Knowledgebase-Issuing a Bench Warrant for Failure to Appear

Information Product

Title:Issuing a Bench Warrant for Failure to Appear
Summary:MTAS was asked whether the judge can issue a bench warrant for failure to appear on the part of a person cited for violation of a municipal ordinance.
Original Author:Hemsley, Sid
Product Create Date:09/11/92
Last Reviewed on::04/19/2010
Subject:Courts; Police--Arrest procedure; Traffic--Laws and regulations
Type:Legal Opinion
Legal Opinion:

Reference Documents:

Text of Document: September 11, 1992

Your question is, can the judge issue a bench warrant for failure to appear on the part of a person cited for violation of a municipal ordinance? The answer is yes.

Tennessee Code Annotated, 7-63-101 et seq. gives Tennessee municipalities statutory authority to arrest and prosecute offenders in traffic and other municipal ordinance violation cases. Tennessee Code Annotated, 7-63-105 gives municipalities authority to arrest and prosecute offenders who fail to appear in municipal court after signing the agreement to appear. Specifically, that statute provides that:

In the event that the offender signs the agreement and waiver as provided in 7-63-102, and then fails to appear for trial at the time and place designated, then the court having jurisdiction of the case shall immediately issue a warrant against the offender for the offense, and an additional warrant for the offense of violating the agreement to appear provided the municipal, metropolitan or city government has made the failure so to appear an offense, or has adopted the state law creating such offense, and the warrant or warrants shall then be served upon the offender and the procedure followed as set out in 7-63-104 regarding the service of warrants, booking the defendant, and taking appearance bail or committing to jail.

The state law creating an offense of the failure to appear is found in Tennessee Code Annotated, 40-7-118(e). Subsection (f) follows with the declaration that "If the person cited fails to appear in court on the date and time specified or fails to appear for booking and processing prior to his court date, the court shall issue a bench warrant for such person's arrest." [It is worthwhile to read all of 40-1-118 because it contains the state law governing the conditions for the issuance of citations, including citations issued by municipalities.]

I checked the September, 1977 Municipal Code and find no specific offense for failure to appear. However, Section 10-101 of that code contains a general adoption of state misdemeanors as municipal ordinance violations. The Tennessee Attorney General has opined that such a general adoption of state misdemeanors by municipalities is legal. Unfortunately, I cannot find that opinion at the moment, but I will run it down for you. In any event, I'm nervous about that opinion; I would feel more comfortable if the city had made the failure to appear a specific violation. But if you follow that opinion, the city is on solid legal ground for relying upon Section 10-101 to issue a separate municipal warrant for failure to appear.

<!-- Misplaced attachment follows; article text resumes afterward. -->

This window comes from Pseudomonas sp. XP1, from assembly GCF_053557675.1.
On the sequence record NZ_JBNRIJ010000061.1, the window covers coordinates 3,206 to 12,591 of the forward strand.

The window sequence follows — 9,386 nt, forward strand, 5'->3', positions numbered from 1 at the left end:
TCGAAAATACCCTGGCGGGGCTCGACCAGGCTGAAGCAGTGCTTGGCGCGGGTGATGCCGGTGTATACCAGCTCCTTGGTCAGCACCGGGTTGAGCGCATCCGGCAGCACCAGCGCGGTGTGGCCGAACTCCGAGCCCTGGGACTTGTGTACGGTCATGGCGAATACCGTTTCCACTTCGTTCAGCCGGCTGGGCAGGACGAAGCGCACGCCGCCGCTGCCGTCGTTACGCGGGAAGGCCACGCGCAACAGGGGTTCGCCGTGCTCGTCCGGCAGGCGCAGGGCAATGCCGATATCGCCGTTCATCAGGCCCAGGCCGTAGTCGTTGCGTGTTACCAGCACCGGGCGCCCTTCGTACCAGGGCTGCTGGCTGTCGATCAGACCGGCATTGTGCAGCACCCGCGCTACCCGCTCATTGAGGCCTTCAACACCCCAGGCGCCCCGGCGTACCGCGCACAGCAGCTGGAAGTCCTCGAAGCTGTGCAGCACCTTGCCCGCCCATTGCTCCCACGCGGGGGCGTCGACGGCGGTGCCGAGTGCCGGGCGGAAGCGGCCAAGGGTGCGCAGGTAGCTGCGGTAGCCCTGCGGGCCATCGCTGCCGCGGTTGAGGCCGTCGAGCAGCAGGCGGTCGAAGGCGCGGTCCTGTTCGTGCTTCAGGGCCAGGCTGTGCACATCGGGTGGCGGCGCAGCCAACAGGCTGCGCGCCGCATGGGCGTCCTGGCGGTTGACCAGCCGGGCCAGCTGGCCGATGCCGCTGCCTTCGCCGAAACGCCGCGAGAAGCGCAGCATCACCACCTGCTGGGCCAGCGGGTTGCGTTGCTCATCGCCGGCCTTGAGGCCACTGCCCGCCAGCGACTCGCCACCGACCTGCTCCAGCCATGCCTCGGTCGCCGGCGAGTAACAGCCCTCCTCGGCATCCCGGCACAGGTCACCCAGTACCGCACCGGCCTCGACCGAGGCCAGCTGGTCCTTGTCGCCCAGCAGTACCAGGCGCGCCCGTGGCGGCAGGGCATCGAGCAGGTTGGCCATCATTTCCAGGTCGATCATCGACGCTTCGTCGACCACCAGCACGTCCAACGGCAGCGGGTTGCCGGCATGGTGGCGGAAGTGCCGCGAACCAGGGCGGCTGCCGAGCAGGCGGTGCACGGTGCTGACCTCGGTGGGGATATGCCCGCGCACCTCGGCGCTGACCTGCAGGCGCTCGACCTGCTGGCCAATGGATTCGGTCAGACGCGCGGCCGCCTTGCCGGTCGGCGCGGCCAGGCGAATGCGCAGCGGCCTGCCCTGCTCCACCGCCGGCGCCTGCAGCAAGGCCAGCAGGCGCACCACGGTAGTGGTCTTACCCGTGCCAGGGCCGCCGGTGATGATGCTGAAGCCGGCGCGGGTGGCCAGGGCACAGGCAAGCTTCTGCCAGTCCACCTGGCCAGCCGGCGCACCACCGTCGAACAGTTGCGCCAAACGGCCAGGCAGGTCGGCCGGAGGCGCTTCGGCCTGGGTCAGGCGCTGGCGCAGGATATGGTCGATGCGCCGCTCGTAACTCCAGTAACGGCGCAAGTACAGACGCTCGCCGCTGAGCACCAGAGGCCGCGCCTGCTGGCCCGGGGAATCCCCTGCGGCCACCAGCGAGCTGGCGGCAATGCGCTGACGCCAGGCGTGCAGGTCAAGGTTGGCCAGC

But read Tennessee Code Annotated, 7-63-101 carefully. Even if the question of whether the city has made the failure to appear a separate offense is entirely set aside, the municipal court still has the authority to issue a warrant for the offense which generated the citation.

Tennessee courts, including municipal courts, also have the power to enforce their orders and judgments through the exercise of their contempt powers. If the offender is brought before the municipal court of on a warrant, and subsequently ignores the orders of the court, including the order to appear on a date and time certain, the municipal court may issue a capias for the offender and punish him for contempt under Tennessee Code Annotated, 29-9-101 et seq. Here is AG 89-03 (January 12, 1989) on that point.

Of course, the city court needs to be very careful about insuring that any offender jailed for failure to appear, is brought before the court without unnecessary or unreasonable delay. Here are AG Opinions 295 (May 17, 1983) and 84-283 (October 18, 1984), both of which bear directly on the question of how long an offender can be held for a municipal ordinance violation before he is brought before a magistrate.


Sidney D. Hemsley
Senior Law Consultant

Please remember that these legal opinions were written based on the facts of a given city at a certain time. The laws referenced in any opinion may have changed or may not be applicable to your city or circumstances.

Always consult with your city attorney or an MTAS consultant before taking any action based on information contained in this database.